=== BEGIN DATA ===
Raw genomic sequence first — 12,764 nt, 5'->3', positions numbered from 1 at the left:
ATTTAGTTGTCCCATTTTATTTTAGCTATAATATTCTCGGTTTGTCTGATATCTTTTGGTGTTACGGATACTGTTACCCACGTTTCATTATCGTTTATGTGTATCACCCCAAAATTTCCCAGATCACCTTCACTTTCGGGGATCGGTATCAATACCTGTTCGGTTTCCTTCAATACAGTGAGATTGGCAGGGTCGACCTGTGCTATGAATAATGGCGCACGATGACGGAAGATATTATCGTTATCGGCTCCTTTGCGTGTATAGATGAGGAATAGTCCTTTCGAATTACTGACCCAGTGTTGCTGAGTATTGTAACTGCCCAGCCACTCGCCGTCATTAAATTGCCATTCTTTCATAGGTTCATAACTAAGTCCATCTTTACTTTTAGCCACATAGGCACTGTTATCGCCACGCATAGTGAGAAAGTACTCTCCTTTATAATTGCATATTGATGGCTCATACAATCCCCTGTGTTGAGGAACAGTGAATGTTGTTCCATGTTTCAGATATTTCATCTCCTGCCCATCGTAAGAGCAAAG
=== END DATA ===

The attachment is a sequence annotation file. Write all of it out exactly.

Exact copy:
Raw genomic sequence first — 12,764 nt, 5'->3', positions numbered from 1 at the left:
ATTTAGTTGTCCCATTTTATTTTAGCTATAATATTCTCGGTTTGTCTGATATCTTTTGGTGTTACGGATACTGTTACCCACGTTTCATTATCGTTTATGTGTATCACCCCAAAATTTCCCAGATCACCTTCACTTTCGGGGATCGGTATCAATACCTGTTCGGTTTCCTTCAATACAGTGAGATTGGCAGGGTCGACCTGTGCTATGAATAATGGCGCACGATGACGGAAGATATTATCGTTATCGGCTCCTTTGCGTGTATAGATGAGGAATAGTCCTTTCGAATTACTGACCCAGTGTTGCTGAGTATTGTAACTGCCCAGCCACTCGCCGTCATTAAATTGCCATTCTTTCATAGGTTCATAACTAAGTCCATCTTTACTTTTAGCCACATAGGCACTGTTATCGCCACGCATAGTGAGAAAGTACTCTCCTTTATAATTGCATATTGATGGCTCATACAATCCCCTGTGTTGAGGAACAGTGAATGTTGTTCCATGTTTCAGATATTTCATCTCCTGCCCATCGTAAGAGCAAAG